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Douglas Pratt

By Douglas Pratt Pratt@moviecitynews.com

DVD Geek: The Town

Ben Affleck’s expansive crime drama about a Boston bank heist crew, The Town, has been released on a Blu-ray by Warner Home Video, containing both the 125-minute theatrical release and a 153-minute ‘Extended Director’s Cut.’  There is, interestingly, one scene in the director’s cut that repeats aspects of a conversation that occurs previously in the film, but it is actually like real life, where someone asks you the same question again because they don’t remember asking it before, and it is a nice little moment that never really happens in movies that are pared to the bone, even on director’s editions.  The longer version of the film is the more satisfying version because it has more time to explore the characters, and that is the point of the movie.  The theatrical version makes an efficient action film, but the Extended Cut keeps all of the action while letting it mean more because you know the characters better.  Affleck also stars, and in some ways the film is one of those wish fulfillment projects where, through his character, the director/star gets to live out a macho daydream.  But where directors like Steve Martin and Woody Allen have used this device to imagine that young women are attracted to them because of their personalities, Affleck is still young enough himself to believably get the girl, and instead gets to pretend that he’s a successful, high-adrenaline crook.  Giving the best performance in the film, Rebecca Hall plays a bank manager who is abducted during one of the heists and then released, with Affleck’s character, who had been disguised, then looking her up and striking up a relationship with her.  It’s absurd, but necessary to get the plot going, and since most of the film is relatively absurd anyway, if you accept these small exaggerations, you can have a very good time with how the story then plays out among the characters.  In another inspired piece of casting, John Hamm is the FBI agent heading the task force that is trying to bust the crew.  Curiously, there is one really nice sequence in the theatrical version near the end, showing how Affleck’s character evades some police checkpoints, that has been removed for no apparent reason from the Extended Cut, making his actions a little more confusing.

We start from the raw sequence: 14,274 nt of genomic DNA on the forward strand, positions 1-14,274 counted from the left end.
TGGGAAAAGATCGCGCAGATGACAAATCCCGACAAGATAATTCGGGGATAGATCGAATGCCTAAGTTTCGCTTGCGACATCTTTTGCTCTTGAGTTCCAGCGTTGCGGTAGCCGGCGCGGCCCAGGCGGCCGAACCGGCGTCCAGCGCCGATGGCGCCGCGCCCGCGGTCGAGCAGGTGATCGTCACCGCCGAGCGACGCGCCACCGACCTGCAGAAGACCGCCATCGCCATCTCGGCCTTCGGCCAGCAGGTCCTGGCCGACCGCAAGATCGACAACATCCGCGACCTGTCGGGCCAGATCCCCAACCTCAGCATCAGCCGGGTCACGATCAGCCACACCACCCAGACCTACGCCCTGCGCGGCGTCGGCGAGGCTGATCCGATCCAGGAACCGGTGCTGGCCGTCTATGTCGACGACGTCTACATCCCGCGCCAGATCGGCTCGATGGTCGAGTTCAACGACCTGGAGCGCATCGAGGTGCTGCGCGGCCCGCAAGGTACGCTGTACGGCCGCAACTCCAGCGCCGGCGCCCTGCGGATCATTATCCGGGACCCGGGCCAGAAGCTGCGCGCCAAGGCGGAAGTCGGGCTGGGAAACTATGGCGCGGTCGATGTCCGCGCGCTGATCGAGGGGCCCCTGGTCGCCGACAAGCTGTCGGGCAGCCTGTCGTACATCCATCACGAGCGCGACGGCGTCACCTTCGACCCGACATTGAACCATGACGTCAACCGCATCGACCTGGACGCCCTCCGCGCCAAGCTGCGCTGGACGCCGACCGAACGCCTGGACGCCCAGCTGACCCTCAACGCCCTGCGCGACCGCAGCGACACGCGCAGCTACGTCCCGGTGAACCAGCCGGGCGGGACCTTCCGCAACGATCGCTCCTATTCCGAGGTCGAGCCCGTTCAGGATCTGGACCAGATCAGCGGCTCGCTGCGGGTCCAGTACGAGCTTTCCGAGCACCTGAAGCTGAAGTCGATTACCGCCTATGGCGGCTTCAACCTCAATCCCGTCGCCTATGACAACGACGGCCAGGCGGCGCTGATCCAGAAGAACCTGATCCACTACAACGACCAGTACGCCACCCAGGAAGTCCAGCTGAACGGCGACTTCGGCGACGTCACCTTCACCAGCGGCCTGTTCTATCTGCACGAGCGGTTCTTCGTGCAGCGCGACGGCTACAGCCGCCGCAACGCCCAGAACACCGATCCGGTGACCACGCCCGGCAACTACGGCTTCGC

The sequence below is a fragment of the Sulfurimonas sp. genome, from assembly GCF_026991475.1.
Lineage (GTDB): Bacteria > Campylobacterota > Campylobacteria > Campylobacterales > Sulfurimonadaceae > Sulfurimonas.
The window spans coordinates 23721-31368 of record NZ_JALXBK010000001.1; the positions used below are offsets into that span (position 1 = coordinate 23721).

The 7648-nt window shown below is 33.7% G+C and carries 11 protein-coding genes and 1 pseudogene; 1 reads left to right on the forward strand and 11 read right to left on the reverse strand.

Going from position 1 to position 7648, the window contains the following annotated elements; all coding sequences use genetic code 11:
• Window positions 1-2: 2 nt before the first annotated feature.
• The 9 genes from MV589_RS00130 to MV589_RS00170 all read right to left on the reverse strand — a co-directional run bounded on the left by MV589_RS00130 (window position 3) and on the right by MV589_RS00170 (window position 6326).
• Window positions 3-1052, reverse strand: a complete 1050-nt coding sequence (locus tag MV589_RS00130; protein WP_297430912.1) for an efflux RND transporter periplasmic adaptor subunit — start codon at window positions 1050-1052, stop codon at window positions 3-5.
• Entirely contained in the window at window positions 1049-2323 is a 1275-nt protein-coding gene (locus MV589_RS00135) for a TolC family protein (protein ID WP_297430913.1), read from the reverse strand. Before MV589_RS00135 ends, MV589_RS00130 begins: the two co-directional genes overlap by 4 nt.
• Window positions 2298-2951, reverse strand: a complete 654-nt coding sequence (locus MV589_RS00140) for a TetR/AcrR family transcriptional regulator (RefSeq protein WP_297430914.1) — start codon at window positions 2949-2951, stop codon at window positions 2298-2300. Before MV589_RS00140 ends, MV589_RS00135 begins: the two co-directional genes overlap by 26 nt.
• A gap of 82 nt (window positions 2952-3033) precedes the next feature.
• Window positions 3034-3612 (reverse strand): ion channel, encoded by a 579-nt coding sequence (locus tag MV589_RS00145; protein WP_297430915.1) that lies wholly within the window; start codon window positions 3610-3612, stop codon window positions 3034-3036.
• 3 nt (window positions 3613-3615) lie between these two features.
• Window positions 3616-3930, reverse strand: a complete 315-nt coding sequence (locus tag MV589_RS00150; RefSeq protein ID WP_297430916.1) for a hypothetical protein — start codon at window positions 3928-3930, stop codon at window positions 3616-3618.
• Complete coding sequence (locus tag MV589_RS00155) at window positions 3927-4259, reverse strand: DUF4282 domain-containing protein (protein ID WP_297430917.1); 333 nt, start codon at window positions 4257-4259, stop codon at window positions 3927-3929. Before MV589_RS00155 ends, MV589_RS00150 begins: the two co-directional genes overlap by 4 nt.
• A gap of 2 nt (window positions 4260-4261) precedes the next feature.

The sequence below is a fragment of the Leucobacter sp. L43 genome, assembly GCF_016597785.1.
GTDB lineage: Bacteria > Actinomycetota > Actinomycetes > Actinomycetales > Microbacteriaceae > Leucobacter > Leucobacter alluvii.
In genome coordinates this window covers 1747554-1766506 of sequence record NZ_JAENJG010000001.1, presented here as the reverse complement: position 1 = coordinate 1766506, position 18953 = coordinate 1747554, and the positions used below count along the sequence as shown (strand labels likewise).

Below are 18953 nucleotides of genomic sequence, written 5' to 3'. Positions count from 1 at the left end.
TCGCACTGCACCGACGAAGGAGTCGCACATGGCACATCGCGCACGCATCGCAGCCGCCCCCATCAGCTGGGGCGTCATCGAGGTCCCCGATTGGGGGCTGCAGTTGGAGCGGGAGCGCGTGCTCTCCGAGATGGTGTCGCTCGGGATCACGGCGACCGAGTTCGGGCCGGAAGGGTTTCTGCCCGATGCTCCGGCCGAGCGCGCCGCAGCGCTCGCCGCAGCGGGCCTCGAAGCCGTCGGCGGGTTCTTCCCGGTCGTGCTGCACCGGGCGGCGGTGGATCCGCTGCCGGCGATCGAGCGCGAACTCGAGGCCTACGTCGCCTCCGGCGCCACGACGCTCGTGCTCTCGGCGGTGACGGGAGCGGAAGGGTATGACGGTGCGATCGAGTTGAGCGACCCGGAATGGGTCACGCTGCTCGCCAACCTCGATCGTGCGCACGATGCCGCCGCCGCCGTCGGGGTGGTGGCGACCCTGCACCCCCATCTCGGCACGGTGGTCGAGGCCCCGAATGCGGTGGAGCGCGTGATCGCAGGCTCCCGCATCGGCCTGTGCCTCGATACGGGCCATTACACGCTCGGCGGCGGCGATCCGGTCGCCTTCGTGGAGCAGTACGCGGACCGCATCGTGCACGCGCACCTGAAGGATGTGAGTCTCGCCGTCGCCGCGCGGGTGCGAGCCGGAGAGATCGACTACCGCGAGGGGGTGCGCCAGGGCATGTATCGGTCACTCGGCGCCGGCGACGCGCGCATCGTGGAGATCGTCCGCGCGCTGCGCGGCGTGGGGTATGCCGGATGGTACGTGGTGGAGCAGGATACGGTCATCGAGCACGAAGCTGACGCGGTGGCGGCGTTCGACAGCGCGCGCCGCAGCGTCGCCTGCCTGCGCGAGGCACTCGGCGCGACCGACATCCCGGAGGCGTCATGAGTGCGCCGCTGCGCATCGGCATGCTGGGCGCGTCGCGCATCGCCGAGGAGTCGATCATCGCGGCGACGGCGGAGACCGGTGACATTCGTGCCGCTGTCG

The picture is presented in letterboxed format with an aspect ratio of about 2.35:1.  The color transfer is sharp and accurate.  The DTS sound mix has some nice moments, especially once the shooting begins.  The theatrical version comes with alternate French and Spanish tracks in 5.1 Dolby Digital.  A second platter is included that contains a copy of the film on DVD and a copy that can be downloaded onto handheld viewing devices.  The BD has alternate English, French and Spanish subtitles, and 30 minutes of passable production featurettes.  An option also allows the featurettes to pop up in appropriate spots as the film is unfolding. 

Affleck supplies a commentary track on the theatrical version and the same track with additional comments on the Extended Cut.  Along with discussing his approach and technique in various scenes, he talks a lot about the Boston locations and Boston culture being explored in the film, and about the research he did with the real bank robbers who operate or have operated in the past in the area of Boston where the film is set.  At one point in the movie, the robbers put on uniforms to escape detection because, Affleck explains, “People see a uniform and not a person.  I always wondered about that until we had to shoot the piece going to the train on the end, and I actually decided to take the subway from where we were to South Station, where the train was, wearing this outfit, and not a single person said anything to me.”  Except one old woman, who came up to ask him for directions.

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